Archive for the ‘Dogwood (Cornus)’ Category

How Drought Affects Our Landscape Trees*

Long term drought can be devastating on landscape and woodland trees. An environmentally stressed tree must expend additional energy to survive. Extremes of drought leads to decreases in trunk diameter and height growth, declining resistance to pests and diseases, less food production via photosynthesis, and in flower and fruit production. Symptoms of drought stress include wilted […]

Powdery Mildew Disease Resistant Cultivars

Gardeners have learned to associate certain plants with a troublesome disease(s). Powdery and downy mildews have become epidemic in many regions of the U.S. Best ways for managing mildew diseases are prevention, good cultural practices, and spraying.. First, avoid planting susceptible cultivars. Plant in the proper location and space plants far enough apart so they’re not touching. Surrounding […]

Five Simple Pruning Tips For DIYers

Gardeners are frequently scared about making pruning mistakes. There are lots of gardening books filled with lots of before and after photos. Let’s face facts…your yard tree or shrub does look like the ones pictured in the pruning book. Here are my simple 5 steps for pruning: Why and When to prune: You can prune a […]

Landscape Trees With Winter Interest

Does your winter landscape look a bit shabby? This coming spring take some action by planting trees that should perk up its appearance. New tree choices should ratchet up seasonal interest, attract more bees, butterflies, and hummingbirds in the spring-summer and hungry fruit feeding birds in fall-winter. Making smart tree choices can add four-seasons of interest to your yard. […]

Saving Heirloom Seeds

At the end of each growing season, you may choose to collect seeds from favorite flowering annuals and vegetables to holdover and plant in next year’s garden. Some may be heirloom varieties that you have saved for many years because you like their productivity or flavor. Note: these seeds should not be “hybrids”. Hybrids represent a cross between […]

Chinese (Kousa) Dogwood

              Chinese dogwood, aka kousa dogwood, (Cornus kousa) is a small 25 to 35 foot flowering tree (USDA hardiness zones 5-9). It grows in either full or partial sunlight (4-hours sunlight minimum). Depending where you garden, kousa dogwood begins blooming from late April or in May, almost two weeks after our native […]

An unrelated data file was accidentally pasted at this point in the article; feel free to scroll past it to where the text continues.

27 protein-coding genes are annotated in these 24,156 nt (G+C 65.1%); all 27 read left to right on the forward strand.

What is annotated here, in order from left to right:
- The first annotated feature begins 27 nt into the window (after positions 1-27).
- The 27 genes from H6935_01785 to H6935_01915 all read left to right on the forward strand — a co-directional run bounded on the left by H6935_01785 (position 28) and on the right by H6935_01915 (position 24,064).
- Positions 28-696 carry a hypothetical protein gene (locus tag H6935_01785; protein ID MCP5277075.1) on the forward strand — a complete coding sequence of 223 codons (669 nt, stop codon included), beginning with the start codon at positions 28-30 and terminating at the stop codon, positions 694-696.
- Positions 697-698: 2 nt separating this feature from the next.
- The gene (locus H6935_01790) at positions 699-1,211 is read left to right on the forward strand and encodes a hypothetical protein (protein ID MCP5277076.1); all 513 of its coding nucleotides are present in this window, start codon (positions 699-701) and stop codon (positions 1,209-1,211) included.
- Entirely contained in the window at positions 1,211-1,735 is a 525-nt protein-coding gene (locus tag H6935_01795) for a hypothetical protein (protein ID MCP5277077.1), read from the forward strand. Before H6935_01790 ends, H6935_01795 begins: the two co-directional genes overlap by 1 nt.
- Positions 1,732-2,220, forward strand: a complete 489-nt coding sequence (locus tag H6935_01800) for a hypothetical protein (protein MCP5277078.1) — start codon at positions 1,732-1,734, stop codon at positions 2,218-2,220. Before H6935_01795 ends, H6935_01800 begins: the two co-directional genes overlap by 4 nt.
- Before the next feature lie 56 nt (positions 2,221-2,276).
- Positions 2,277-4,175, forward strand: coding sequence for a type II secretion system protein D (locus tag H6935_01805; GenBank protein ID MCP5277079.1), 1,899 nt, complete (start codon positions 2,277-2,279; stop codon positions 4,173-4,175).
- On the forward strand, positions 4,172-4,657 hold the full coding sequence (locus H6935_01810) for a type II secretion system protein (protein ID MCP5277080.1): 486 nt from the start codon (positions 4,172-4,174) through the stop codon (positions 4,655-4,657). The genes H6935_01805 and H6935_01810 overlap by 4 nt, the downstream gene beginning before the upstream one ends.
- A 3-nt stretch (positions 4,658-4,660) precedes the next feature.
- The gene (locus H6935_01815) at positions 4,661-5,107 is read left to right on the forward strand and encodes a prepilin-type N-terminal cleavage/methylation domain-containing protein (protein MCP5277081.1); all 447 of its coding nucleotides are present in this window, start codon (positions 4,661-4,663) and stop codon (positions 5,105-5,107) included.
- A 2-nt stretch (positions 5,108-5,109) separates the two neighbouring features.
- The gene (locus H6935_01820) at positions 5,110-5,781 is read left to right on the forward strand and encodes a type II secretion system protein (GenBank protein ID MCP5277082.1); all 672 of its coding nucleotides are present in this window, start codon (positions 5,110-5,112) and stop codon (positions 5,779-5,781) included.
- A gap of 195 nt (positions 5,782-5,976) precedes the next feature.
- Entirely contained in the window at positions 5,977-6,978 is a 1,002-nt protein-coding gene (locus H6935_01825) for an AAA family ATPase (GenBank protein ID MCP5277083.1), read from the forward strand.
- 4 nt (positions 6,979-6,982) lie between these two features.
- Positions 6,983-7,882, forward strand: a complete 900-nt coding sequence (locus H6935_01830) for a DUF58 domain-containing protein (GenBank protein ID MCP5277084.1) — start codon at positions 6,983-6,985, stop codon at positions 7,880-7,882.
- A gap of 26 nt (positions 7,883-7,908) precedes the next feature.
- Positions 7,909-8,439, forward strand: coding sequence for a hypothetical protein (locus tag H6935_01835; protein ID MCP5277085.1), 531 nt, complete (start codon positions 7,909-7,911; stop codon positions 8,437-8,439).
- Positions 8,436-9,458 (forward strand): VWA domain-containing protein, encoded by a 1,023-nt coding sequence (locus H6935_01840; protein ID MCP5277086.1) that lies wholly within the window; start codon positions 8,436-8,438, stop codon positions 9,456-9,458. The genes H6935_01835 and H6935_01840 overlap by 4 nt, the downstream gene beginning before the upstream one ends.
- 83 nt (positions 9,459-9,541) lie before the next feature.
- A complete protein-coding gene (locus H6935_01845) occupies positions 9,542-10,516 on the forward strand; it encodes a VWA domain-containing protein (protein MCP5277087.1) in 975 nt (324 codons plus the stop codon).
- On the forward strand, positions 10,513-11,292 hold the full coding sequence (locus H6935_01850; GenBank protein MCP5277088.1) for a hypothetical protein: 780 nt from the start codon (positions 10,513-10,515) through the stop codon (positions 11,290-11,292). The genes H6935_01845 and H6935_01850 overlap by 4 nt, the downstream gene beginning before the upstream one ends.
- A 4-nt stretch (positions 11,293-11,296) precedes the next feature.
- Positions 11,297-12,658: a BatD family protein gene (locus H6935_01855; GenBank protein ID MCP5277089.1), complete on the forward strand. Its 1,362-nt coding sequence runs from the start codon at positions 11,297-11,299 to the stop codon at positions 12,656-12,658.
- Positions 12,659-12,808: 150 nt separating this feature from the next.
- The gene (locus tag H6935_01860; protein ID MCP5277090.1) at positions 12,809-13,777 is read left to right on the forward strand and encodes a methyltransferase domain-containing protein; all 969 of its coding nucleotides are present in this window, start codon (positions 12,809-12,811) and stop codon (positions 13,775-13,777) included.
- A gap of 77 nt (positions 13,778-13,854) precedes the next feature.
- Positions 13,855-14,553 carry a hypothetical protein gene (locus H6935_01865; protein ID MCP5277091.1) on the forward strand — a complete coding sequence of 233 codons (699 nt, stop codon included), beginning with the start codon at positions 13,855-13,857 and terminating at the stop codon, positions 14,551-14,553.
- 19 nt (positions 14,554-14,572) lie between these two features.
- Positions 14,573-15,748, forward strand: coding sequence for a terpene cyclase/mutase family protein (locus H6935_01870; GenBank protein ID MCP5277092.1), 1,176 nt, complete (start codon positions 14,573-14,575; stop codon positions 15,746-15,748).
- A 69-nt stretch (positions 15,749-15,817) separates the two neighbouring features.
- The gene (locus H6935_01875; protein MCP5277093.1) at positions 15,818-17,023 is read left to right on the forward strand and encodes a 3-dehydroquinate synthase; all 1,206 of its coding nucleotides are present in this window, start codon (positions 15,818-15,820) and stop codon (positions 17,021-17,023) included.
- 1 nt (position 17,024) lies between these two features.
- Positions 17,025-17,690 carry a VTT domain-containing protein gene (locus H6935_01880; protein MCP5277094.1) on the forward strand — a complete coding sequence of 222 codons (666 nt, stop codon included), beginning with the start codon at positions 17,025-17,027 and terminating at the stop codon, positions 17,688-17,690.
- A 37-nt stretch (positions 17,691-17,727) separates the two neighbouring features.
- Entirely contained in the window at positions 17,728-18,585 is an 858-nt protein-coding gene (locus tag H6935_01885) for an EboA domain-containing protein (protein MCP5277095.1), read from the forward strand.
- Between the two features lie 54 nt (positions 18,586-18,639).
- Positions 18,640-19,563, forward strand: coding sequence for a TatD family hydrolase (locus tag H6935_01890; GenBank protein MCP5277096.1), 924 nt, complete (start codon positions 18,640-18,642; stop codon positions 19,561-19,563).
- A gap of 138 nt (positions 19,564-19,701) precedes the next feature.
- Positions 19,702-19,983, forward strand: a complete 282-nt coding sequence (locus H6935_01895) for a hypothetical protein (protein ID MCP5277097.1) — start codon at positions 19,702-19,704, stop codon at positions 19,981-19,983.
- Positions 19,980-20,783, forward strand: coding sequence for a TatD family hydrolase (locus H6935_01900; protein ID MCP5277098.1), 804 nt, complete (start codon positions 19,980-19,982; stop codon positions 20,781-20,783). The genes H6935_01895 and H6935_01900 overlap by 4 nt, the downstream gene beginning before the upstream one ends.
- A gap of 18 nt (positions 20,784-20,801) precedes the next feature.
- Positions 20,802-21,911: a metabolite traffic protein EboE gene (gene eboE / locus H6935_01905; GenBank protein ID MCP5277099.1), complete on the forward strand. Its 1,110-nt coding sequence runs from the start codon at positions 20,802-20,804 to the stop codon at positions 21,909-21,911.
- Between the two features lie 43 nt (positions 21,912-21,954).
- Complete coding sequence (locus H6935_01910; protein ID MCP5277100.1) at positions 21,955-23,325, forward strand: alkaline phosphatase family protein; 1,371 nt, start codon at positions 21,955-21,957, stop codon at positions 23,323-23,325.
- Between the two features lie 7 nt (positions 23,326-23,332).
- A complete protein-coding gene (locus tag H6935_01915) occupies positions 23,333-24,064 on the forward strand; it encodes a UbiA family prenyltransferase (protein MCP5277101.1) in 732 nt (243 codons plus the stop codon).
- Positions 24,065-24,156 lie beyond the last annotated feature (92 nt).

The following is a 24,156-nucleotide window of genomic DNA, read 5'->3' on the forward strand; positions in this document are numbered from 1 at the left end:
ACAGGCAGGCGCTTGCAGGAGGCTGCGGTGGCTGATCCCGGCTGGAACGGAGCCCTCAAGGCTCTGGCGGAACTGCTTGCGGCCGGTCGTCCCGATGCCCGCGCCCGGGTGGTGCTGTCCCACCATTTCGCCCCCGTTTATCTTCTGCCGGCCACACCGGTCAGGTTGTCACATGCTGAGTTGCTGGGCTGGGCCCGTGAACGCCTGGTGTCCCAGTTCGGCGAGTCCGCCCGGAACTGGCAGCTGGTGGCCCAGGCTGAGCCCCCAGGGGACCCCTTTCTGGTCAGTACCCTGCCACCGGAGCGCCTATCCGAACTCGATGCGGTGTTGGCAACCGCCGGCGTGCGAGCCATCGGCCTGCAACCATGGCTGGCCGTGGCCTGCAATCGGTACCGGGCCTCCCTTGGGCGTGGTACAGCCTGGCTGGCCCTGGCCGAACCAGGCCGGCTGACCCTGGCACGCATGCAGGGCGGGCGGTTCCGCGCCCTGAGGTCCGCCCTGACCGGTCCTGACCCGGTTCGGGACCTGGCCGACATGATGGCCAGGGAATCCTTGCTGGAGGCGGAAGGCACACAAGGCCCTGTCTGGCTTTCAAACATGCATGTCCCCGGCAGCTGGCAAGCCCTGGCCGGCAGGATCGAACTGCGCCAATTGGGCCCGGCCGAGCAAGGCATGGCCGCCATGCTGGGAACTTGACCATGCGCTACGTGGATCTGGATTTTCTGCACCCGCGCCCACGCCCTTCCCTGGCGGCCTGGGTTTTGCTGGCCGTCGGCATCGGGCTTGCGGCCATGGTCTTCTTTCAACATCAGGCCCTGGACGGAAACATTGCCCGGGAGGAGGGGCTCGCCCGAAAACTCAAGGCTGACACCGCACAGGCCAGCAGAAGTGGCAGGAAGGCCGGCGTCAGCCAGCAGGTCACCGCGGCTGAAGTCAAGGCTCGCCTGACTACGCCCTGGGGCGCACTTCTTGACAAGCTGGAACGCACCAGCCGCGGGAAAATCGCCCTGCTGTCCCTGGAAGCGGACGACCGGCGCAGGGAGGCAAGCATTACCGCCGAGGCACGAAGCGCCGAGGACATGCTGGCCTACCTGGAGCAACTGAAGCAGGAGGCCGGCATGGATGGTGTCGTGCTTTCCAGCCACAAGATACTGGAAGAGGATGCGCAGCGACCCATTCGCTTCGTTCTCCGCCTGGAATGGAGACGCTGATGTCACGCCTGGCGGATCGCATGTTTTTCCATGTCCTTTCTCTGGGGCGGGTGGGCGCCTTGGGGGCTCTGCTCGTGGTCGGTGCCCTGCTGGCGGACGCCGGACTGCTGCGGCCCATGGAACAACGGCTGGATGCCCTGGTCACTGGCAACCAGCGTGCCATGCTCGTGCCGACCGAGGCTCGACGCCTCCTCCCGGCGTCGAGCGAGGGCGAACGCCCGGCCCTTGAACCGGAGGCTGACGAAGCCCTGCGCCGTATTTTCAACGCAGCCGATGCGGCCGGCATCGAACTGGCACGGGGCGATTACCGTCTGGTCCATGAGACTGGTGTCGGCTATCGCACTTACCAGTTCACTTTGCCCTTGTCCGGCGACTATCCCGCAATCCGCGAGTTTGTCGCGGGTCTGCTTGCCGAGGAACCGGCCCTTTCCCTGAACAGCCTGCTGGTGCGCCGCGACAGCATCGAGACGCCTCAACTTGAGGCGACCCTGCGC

Should You Plant In Fall?

            Should you plant in the Fall? It depends what region you live in, what month in fall, and what species you’re planting. If you live in the mid-Atlantic, coastal New England, or Southeastern U.S., fall is an excellent time to set most hardy plants. Most (not all) trees, shrubs, perennials, […]

‘Cherokee Brave’– Outstanding “Red” Flowering Dogwood

Flowering dogwood (Cornus florida) is the most beautiful of U.S. native flowering trees (USDA hardiness zones 5 to 9). It typically grows 15-30 feet tall, but larger forms are known. The tree is broadly-pyramidal at a young age, branching is low, and matures with a rounded canopy. Spring bloom time usually overlaps with redbud (Cercis […]

Pest Alert: Japanese Maple Scale Becoming A Serious Problem

  Japanese maple scale is a new pest in Tennessee and surrounding states. It infests many more plant species than just Japanese maple. The insect’s small size and ability to blend in naturally with tree bark makes it challenging to detect until populations are high and it has infested large landscape and neighborhoods. Japanese maple scale […]

Preventing Powdery Mildew Disease On Summer Plants

Powdery mildews are serious fungal leaf diseases infecting many garden plants. Each one is host specific. The powdery mildew that attacks summer phlox does not infect zinnias or pumpkin vines. Powdery mildew disease on crape myrtles does not attack lilacs or roses. In recent years new powdery mildew diseases have popped up on dogwoods and […]